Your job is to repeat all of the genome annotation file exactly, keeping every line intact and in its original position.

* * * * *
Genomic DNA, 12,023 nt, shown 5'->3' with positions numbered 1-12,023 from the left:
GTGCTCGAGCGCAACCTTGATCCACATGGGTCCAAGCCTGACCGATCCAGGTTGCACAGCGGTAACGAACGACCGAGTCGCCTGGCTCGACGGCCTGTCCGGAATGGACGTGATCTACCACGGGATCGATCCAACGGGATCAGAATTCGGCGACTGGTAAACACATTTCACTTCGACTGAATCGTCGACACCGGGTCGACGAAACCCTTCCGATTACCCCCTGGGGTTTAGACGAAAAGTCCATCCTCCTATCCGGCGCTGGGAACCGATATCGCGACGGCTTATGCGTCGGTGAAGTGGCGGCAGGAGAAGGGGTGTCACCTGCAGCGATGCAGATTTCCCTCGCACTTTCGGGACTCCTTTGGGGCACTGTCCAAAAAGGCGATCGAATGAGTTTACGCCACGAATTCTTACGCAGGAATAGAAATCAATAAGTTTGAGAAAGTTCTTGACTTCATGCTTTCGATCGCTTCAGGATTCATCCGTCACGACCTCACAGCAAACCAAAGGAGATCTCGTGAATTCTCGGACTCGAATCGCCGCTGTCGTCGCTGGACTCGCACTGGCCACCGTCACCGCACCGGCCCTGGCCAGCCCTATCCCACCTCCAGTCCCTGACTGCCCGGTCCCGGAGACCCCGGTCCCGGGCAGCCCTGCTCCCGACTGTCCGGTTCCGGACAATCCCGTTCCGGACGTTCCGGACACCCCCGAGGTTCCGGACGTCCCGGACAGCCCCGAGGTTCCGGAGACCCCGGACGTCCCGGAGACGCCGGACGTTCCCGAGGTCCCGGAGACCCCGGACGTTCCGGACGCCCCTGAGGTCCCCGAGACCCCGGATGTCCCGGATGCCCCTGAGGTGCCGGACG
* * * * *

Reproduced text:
Genomic DNA, 12,023 nt, shown 5'->3' with positions numbered 1-12,023 from the left:
GTGCTCGAGCGCAACCTTGATCCACATGGGTCCAAGCCTGACCGATCCAGGTTGCACAGCGGTAACGAACGACCGAGTCGCCTGGCTCGACGGCCTGTCCGGAATGGACGTGATCTACCACGGGATCGATCCAACGGGATCAGAATTCGGCGACTGGTAAACACATTTCACTTCGACTGAATCGTCGACACCGGGTCGACGAAACCCTTCCGATTACCCCCTGGGGTTTAGACGAAAAGTCCATCCTCCTATCCGGCGCTGGGAACCGATATCGCGACGGCTTATGCGTCGGTGAAGTGGCGGCAGGAGAAGGGGTGTCACCTGCAGCGATGCAGATTTCCCTCGCACTTTCGGGACTCCTTTGGGGCACTGTCCAAAAAGGCGATCGAATGAGTTTACGCCACGAATTCTTACGCAGGAATAGAAATCAATAAGTTTGAGAAAGTTCTTGACTTCATGCTTTCGATCGCTTCAGGATTCATCCGTCACGACCTCACAGCAAACCAAAGGAGATCTCGTGAATTCTCGGACTCGAATCGCCGCTGTCGTCGCTGGACTCGCACTGGCCACCGTCACCGCACCGGCCCTGGCCAGCCCTATCCCACCTCCAGTCCCTGACTGCCCGGTCCCGGAGACCCCGGTCCCGGGCAGCCCTGCTCCCGACTGTCCGGTTCCGGACAATCCCGTTCCGGACGTTCCGGACACCCCCGAGGTTCCGGACGTCCCGGACAGCCCCGAGGTTCCGGAGACCCCGGACGTCCCGGAGACGCCGGACGTTCCCGAGGTCCCGGAGACCCCGGACGTTCCGGACGCCCCTGAGGTCCCCGAGACCCCGGATGTCCCGGATGCCCCTGAGGTGCCGGACG